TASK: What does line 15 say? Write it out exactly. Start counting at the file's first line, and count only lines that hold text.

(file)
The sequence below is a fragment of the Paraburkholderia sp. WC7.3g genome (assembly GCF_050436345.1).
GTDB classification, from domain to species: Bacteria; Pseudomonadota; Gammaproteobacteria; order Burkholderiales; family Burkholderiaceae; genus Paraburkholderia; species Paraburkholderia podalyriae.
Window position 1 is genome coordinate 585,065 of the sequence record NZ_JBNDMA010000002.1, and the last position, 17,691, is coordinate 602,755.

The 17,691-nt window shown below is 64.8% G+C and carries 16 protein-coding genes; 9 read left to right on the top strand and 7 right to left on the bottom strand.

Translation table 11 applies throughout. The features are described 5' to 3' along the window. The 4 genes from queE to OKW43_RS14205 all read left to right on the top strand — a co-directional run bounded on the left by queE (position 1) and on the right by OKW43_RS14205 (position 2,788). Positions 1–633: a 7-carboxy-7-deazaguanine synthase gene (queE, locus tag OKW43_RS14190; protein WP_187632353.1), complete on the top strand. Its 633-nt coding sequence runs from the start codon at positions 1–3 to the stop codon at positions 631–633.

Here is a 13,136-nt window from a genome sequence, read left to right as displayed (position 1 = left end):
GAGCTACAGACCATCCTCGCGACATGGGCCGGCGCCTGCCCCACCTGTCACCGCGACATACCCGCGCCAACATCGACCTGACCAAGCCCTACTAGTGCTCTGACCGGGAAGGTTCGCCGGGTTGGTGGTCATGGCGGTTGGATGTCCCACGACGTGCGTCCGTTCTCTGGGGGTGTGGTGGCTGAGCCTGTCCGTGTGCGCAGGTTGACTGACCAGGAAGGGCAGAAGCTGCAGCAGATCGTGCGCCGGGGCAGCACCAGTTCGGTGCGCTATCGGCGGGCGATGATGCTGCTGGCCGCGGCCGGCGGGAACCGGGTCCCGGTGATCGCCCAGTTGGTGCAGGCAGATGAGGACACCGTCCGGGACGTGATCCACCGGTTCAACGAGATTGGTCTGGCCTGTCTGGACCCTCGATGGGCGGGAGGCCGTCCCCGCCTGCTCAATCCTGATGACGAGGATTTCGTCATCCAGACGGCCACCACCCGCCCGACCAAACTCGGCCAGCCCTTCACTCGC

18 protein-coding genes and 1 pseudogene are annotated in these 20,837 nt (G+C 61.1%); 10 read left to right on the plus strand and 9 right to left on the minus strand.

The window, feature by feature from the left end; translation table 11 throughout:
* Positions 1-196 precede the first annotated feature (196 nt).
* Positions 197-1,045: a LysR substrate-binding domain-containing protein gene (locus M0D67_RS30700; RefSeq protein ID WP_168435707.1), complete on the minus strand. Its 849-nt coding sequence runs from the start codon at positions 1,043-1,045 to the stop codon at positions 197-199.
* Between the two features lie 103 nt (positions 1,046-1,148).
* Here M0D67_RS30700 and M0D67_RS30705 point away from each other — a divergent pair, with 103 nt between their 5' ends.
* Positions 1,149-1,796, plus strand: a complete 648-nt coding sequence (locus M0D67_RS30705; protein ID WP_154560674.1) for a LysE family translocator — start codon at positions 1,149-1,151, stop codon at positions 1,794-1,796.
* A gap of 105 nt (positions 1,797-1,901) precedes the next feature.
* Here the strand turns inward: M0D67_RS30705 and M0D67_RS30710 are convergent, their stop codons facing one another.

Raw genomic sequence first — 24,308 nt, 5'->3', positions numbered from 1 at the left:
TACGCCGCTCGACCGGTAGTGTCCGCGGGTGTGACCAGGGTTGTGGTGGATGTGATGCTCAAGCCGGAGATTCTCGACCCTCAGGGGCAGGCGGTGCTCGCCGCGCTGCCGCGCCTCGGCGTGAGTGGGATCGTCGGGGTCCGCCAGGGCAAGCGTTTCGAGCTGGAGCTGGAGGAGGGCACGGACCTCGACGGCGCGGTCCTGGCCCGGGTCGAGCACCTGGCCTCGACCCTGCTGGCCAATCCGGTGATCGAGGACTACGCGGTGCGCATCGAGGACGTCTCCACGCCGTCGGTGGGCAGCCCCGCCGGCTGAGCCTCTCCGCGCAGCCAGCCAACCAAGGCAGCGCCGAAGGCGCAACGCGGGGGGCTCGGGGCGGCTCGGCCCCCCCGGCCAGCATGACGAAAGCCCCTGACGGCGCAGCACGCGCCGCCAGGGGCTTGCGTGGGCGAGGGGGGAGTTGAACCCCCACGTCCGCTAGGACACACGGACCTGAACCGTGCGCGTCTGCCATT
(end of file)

* A gap of 105 nt (positions 1,797-1,901) precedes the next feature.